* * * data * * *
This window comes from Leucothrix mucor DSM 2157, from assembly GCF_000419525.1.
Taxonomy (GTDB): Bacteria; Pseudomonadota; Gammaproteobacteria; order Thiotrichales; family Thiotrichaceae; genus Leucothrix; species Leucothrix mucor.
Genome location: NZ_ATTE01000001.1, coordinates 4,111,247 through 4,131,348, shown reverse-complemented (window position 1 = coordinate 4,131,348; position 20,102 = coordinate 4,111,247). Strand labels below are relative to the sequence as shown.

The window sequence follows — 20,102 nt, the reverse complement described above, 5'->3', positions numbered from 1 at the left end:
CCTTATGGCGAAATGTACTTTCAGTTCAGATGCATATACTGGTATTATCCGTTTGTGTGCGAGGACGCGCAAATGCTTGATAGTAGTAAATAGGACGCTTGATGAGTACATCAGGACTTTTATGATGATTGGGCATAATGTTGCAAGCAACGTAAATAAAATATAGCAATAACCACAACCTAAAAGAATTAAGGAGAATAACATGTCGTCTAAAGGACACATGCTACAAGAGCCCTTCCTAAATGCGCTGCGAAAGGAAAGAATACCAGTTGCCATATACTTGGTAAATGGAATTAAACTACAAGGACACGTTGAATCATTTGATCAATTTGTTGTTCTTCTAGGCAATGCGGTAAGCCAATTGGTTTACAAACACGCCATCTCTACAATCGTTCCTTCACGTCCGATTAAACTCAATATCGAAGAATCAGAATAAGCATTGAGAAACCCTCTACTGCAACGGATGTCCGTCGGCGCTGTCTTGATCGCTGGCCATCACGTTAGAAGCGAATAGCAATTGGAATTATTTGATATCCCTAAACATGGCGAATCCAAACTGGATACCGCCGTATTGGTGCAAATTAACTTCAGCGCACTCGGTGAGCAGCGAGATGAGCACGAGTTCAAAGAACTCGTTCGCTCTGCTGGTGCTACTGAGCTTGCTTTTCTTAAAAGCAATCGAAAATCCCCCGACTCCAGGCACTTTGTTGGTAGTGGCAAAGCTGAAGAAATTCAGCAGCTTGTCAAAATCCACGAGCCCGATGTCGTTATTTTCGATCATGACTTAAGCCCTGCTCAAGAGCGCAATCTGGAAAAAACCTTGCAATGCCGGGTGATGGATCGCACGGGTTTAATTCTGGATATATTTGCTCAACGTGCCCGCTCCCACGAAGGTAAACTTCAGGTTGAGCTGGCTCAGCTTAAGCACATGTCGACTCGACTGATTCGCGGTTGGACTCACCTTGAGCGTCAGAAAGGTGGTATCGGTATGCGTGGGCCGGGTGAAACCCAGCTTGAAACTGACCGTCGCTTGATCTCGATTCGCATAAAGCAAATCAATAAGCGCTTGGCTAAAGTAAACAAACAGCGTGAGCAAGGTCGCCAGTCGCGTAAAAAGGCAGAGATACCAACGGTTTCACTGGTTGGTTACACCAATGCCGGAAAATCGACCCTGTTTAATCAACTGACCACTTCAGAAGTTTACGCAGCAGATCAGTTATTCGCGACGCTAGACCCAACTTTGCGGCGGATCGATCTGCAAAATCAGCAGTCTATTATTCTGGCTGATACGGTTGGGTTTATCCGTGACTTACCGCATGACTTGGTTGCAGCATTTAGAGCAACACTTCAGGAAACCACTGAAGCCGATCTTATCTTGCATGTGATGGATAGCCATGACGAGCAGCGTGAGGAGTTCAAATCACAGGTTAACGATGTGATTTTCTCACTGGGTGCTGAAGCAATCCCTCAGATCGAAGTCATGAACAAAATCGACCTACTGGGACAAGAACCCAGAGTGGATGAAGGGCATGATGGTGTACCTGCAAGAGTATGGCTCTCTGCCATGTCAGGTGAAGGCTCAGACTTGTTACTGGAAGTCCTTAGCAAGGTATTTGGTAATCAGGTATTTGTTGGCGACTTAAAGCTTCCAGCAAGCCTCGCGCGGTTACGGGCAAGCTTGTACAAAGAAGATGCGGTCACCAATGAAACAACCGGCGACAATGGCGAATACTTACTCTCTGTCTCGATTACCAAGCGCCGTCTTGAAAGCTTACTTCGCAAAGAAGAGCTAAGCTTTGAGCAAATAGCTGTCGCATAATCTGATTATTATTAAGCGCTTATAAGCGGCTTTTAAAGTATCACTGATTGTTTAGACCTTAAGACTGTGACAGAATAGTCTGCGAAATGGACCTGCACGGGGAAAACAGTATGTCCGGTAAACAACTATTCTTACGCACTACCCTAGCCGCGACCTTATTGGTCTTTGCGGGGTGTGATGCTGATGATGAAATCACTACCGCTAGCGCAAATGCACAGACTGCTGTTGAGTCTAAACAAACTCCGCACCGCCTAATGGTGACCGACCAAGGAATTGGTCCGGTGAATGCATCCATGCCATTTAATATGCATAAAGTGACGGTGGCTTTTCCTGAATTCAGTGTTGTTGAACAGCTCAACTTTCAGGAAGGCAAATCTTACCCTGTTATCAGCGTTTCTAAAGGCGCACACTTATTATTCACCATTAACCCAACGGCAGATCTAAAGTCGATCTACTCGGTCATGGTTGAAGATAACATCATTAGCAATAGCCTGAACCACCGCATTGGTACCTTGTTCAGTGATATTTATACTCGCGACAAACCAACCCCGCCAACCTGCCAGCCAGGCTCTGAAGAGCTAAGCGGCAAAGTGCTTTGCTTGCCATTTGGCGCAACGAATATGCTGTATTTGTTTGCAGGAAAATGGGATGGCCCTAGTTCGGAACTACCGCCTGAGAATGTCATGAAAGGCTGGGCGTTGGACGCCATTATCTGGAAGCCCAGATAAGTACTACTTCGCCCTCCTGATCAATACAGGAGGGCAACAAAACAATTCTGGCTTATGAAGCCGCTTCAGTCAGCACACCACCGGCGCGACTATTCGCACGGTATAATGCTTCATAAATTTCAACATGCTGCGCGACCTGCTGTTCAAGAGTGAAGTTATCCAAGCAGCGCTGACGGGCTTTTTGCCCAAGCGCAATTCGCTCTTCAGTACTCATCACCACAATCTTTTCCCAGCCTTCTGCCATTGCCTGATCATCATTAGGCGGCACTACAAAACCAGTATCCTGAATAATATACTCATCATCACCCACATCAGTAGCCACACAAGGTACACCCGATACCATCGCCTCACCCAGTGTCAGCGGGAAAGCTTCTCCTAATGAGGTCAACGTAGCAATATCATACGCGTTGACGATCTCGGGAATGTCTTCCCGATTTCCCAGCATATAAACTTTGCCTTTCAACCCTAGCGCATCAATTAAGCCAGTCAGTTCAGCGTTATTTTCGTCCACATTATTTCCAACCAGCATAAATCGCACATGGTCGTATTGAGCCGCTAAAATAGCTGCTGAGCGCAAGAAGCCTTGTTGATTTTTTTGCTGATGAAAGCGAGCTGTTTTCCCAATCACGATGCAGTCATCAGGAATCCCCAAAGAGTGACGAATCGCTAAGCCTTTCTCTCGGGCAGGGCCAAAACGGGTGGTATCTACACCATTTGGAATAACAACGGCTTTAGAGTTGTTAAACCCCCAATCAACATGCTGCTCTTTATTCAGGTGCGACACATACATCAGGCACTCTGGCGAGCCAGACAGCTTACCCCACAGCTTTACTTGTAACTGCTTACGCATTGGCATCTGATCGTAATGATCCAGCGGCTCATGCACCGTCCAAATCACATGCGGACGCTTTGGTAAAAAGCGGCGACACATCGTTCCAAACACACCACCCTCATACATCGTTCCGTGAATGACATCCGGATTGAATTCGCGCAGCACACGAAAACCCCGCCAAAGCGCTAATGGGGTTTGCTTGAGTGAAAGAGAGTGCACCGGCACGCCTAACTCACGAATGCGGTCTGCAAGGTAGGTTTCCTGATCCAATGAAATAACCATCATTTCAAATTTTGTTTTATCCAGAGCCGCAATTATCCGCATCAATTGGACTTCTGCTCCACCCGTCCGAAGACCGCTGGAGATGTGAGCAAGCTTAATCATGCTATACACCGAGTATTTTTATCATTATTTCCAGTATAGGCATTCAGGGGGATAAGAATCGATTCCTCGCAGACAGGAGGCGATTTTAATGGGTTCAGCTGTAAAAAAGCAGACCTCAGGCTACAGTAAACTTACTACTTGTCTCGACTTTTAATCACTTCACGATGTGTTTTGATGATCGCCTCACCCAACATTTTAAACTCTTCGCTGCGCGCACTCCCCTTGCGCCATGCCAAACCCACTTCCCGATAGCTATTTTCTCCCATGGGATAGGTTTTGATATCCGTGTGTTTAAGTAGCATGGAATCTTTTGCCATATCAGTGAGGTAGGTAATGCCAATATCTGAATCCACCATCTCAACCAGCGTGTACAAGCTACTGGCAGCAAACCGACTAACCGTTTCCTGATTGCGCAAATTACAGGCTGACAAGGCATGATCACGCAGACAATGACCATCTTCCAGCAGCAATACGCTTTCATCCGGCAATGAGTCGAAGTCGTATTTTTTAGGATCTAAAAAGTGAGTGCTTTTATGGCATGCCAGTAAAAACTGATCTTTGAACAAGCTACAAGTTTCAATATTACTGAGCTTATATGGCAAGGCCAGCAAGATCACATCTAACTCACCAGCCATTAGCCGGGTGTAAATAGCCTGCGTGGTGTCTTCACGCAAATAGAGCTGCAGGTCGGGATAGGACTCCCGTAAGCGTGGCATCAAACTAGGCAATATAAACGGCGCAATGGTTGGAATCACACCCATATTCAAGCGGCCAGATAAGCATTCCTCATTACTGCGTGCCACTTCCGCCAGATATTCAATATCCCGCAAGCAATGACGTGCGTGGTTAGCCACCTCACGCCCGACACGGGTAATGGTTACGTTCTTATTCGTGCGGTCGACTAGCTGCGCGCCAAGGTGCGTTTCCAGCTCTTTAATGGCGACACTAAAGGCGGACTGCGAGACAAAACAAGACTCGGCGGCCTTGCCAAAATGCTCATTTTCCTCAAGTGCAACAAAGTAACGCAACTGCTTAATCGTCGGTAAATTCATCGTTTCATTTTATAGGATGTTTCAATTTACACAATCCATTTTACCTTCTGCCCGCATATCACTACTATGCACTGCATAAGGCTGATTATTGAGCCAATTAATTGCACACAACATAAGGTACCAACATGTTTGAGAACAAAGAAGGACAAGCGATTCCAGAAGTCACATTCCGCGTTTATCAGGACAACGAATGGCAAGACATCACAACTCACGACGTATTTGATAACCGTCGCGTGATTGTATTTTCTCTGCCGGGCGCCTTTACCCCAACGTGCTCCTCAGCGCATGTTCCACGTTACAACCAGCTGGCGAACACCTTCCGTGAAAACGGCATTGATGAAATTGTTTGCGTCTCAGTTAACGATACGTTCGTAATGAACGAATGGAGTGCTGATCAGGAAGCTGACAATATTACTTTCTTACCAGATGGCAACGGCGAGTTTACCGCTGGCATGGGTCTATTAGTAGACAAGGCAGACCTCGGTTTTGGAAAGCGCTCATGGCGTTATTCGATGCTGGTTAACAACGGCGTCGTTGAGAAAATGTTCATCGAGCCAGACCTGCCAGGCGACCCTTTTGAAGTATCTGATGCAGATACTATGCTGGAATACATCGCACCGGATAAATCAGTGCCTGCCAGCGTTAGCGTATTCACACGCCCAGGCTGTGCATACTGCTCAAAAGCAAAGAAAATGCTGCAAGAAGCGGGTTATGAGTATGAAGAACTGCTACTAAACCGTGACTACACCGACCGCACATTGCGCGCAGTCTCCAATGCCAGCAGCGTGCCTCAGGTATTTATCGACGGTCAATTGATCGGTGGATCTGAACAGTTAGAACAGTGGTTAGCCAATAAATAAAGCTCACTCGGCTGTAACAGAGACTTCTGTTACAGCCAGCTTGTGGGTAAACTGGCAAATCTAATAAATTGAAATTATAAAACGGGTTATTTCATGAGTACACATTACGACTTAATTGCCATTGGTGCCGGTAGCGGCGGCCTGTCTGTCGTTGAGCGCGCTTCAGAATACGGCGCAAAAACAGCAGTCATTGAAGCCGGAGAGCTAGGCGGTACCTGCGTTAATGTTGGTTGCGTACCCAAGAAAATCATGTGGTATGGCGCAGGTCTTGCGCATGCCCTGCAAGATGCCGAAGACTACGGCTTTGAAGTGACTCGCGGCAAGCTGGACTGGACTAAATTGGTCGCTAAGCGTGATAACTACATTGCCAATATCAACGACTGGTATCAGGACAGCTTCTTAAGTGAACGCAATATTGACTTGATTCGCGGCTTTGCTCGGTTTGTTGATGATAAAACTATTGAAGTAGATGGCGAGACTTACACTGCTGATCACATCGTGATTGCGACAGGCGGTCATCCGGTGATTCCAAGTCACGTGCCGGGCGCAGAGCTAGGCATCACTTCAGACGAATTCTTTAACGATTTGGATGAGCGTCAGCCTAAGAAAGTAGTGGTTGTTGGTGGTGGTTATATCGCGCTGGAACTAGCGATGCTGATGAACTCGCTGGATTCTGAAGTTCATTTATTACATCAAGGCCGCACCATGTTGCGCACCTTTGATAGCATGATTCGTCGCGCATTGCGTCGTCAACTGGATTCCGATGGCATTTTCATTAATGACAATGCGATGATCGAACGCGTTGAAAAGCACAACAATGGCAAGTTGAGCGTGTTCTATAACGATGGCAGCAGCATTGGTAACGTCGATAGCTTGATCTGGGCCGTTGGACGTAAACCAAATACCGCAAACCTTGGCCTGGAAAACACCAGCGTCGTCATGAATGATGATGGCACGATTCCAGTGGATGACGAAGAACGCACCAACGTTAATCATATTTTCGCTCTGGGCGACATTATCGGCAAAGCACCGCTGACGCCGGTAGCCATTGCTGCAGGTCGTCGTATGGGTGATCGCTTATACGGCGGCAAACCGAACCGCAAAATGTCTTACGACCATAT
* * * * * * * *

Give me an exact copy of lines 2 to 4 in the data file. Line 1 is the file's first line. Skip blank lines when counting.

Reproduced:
Taxonomy (GTDB): Bacteria; Pseudomonadota; Gammaproteobacteria; order Thiotrichales; family Thiotrichaceae; genus Leucothrix; species Leucothrix mucor.
Genome location: NZ_ATTE01000001.1, coordinates 4,111,247 through 4,131,348, shown reverse-complemented (window position 1 = coordinate 4,131,348; position 20,102 = coordinate 4,111,247). Strand labels below are relative to the sequence as shown.

The window sequence follows — 20,102 nt, the reverse complement described above, 5'->3', positions numbered from 1 at the left end: